By VIVIAN ONYEBUKWA and HENRY OKONKWO
A child Laolu Adesanya came back from school and as soon as he settled down he started vomiting. On inquiry he disclosed that he bought puff puff and ate on his way from school. Few minutes later he started stooling and frequently too. When he was taken to the hospital, it was discovered that he suffered from food poisoning as a result of the puff puff he ate; It was contaminated.
Food poison is an illness caused by eating or drinking food or water contaminated with viruses, bacteria, toxins, parasites, or chemicals.
Food poisoning is a disease that usually results in vomiting and diarrhea after a person eats or drinks fluids contaminated with certain bacteria, viruses, parasites or chemicals (toxins). Other symptoms that may occur are fever, abdominal pain and or cramps.
Severe signs and symptoms may include dehydration, blood in vomit or stools, diarrhea for over three days, and neurologic symptoms; for example, weakness, blurry vision, and an abnormal sensation of the body such as burning, tingling, or numbness (paresthesias).
The business of frying foods like yam, plantain, fish, meat and so on by the roadside has become one of the booming businesses across the country. Not just that they are fried along the road, they are not covered at all, but exposed to flies, dust and other pollutants.
Sometimes the sellers fry or cook the food items amid filth, and unhygienic environment either very close to a refuse dump or an open dirty sewage, leaving flies in the dirty environment to perch on them and thereby transfering some disease vectors on the edibles.
The same goes for fruits such as garden egg, carrots, pine apple and water melon which are cut open and sliced in pieces for pick at cheap prices.
This is the typical picture in many cities and towns across the country with sellers and consumers unaware of the grave danger and health risk they expose themselves.
For instance, at a bus stop in Ojuoye market area of Mushin in Lagos, a man simply identified as Ahmadu has a stand, where he fries yam and chicken wings/laps very close to garbage trucks parked along the road. Not minding suffocating stench emanating from the trash, Ahmadu scoops fried yams from the frying pan onto his tray on the table, and serves them to customers, mainly passers-by. The tray full of eatables is displayed right in the line of vehicle emissions with buzzing flies hovering over it. The ugly scene is to be witnessed at major bus stops including Ijesha, Mazamaza, Oshodi, Ojuelegba, Okokomaiko, and in bustling cities like Kano, Ibadan and Abuja where those involved throw norms to the wind, selling uncovered eatables, and putting the consumers’ lives at risk.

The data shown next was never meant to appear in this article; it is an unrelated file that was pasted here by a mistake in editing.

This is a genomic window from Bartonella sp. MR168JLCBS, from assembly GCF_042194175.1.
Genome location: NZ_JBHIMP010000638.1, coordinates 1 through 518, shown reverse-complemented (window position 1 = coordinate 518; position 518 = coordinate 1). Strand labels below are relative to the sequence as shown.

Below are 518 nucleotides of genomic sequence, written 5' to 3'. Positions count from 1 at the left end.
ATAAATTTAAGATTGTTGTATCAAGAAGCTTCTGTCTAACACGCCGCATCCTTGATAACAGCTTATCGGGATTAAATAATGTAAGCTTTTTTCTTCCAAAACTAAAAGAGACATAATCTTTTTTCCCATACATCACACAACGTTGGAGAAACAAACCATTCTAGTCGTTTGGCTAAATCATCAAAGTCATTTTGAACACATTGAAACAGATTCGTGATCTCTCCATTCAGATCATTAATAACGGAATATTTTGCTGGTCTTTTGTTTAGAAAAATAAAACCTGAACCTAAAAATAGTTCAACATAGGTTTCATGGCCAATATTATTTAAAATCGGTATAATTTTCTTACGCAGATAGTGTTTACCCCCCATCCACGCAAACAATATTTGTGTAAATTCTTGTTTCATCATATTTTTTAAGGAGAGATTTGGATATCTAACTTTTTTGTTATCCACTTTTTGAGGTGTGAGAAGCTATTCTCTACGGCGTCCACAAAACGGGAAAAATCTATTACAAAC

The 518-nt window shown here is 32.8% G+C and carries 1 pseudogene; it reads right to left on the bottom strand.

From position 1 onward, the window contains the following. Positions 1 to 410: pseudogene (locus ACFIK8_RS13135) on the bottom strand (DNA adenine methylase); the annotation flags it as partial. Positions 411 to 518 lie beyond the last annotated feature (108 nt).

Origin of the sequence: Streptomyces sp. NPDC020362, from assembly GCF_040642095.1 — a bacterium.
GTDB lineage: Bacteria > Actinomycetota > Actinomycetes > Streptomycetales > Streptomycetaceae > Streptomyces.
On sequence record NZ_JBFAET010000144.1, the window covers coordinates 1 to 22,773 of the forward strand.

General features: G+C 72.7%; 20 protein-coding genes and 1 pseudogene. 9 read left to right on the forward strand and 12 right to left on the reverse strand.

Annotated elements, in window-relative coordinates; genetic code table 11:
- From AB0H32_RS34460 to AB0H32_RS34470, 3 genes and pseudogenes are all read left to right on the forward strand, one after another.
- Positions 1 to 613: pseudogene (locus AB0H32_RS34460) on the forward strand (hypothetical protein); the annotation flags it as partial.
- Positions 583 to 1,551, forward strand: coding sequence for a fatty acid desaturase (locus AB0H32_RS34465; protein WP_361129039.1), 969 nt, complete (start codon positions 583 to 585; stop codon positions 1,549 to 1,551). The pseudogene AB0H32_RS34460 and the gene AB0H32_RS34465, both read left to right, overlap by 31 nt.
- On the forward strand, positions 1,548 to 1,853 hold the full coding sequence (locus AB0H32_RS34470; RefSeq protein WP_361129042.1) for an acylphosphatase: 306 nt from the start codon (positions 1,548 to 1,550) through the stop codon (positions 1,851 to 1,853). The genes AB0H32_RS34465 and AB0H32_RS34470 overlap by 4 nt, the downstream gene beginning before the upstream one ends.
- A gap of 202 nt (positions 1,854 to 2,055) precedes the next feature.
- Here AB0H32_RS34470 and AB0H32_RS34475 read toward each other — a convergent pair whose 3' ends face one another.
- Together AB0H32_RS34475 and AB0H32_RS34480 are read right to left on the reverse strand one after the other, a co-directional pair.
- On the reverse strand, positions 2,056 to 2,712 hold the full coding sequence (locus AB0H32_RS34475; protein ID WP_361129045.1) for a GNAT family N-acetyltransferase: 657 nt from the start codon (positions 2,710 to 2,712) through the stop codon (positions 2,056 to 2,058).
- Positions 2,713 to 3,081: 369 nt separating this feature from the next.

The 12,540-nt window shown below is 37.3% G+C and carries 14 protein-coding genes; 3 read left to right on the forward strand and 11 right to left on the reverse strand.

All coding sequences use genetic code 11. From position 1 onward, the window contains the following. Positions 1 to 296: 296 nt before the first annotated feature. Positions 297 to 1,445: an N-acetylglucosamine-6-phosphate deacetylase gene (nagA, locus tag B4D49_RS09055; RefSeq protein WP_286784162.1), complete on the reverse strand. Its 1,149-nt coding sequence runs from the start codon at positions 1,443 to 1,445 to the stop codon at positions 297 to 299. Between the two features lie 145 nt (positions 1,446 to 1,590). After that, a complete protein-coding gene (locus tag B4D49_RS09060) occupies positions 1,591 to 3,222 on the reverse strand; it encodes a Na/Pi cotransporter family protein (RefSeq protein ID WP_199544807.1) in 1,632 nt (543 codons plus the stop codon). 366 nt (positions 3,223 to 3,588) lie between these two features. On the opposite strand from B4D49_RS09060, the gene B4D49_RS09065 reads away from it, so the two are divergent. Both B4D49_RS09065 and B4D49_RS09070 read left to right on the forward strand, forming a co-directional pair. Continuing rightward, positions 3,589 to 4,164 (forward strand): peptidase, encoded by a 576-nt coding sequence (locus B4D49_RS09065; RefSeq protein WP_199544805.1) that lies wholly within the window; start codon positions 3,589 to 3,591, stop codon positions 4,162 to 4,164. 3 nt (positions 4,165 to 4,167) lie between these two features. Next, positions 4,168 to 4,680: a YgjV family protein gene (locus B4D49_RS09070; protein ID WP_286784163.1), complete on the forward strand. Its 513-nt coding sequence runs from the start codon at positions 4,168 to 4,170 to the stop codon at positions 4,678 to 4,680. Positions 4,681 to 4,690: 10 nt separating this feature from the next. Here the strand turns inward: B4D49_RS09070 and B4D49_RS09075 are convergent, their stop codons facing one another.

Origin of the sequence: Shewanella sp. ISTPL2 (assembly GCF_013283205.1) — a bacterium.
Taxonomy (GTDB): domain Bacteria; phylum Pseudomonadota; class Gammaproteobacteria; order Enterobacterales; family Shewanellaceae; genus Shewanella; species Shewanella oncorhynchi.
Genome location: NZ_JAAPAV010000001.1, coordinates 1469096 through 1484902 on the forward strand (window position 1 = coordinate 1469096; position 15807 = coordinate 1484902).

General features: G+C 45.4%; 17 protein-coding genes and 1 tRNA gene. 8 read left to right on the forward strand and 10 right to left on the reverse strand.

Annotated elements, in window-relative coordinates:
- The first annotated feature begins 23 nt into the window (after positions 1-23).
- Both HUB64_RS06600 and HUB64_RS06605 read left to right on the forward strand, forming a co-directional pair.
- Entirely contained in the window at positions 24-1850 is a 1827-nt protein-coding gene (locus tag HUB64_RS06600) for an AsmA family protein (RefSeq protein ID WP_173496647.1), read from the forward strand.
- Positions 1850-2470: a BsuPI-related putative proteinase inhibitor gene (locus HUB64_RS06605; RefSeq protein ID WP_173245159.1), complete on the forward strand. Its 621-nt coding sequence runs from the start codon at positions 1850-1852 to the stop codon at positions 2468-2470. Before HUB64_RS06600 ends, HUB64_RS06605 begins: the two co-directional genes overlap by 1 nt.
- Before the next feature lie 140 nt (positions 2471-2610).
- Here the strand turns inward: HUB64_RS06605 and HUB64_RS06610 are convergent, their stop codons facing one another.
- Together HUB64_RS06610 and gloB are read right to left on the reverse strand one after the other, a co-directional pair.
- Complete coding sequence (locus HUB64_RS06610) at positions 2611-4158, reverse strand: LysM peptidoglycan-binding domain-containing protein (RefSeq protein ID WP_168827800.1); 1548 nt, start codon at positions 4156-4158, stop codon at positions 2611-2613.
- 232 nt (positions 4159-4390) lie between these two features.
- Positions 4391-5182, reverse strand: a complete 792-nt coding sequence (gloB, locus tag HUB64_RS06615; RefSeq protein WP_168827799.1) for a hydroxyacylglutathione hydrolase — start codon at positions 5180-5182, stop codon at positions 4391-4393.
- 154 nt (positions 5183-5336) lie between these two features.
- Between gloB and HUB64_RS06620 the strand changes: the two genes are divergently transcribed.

It is the same story at public spots like religious areas and schools where vendors prepare and sell junk food such as buns, fish-roll, egg roll, puff-puff, chin-chin, meat, fish, gizzard, chicken, yam, potatoes, turkey and fruits in unhygienic conditions, to both children and adults. The widespread practice, however, breach provisions of the Nigeria Food Safety Act prohibiting the sale of uncovered eatables.
A recent survey estimated that more than 70 per cent of the approximate 1.5 billion episodes of diarrhea that occur in the world annually are caused by biological or chemical contamination of foods.
Michael Biodun, a teenage secondary student who admits that he often buys exposed egg rolls sold along the road, told Saturday Sun that although they have been taught in school about the health hazards of eating uncovered food, he is left with no choice than to buy these snacks since the health authorities are not doing much to stop their sale.
But, according to medical and nutrition experts, consumption of such exposed foodstuffs is an open invitation to various deadly ailments. They called on Nigerians to shun them as they noted that there has been increasing frequency of stomach upset and pain and quickly attributed the cause to consumption of uncovered eatables sold at roadside. “Many of the frequent cases of diseases like typhoid, cholera, and gastroenteritis we get from patients are as a result of the unpleasant things they buy and eat. Yet these roadside food sellers are flourishing everywhere in their numbers”, a public health official, Anulika Linus, remarks.
She cautions Nigerians to be careful of what they eat, because consumption of open eatables is not only dangerous, but poisonous too. “Imagine the hundreds of cars and other vehicles that release harmful gases which settle on these uncovered eatables and fruits. Also there is a problem of flies, dusts and even rodents. And anyone, be it grown-ups or children can be affected by feeding on food and exposed fruits.”
Another official, Samuel Ogundokun says: “I can say that the uncovered food and fruits sold on the roads are infected with a number of deadly bacteria not fit for human consumption. The habit exposes the eaters to dangerous diseases like typhoid, pneumonia, urinary tract infection, hemorrhagic colitis, Lassa fever and other diseases.
According to a nutritionist, James Nnadi, time was when health officers from the local government strictly monitored the hygienic condition under which these eatables were sold on the streets. But now Nigeria’s Food Act seems to be ineffective as Nigerians eat poison in the name of food. “I think the health department doesn’t seem to care, because they are overwhelmed by the booming population of these food vendors all over the place. Take a look at Lagos. How many would they arrest? How much can food agencies do to curb this menace? It is the responsibility of the local government but they don’t seem to be doing anything about it.”
Mrs. Ogechi Okoro who spoke to Saturday, canvassed the old practice in which, she says such food items were kept in show glasses which protect them from contamination, while advertising them for customers to see, even from afar.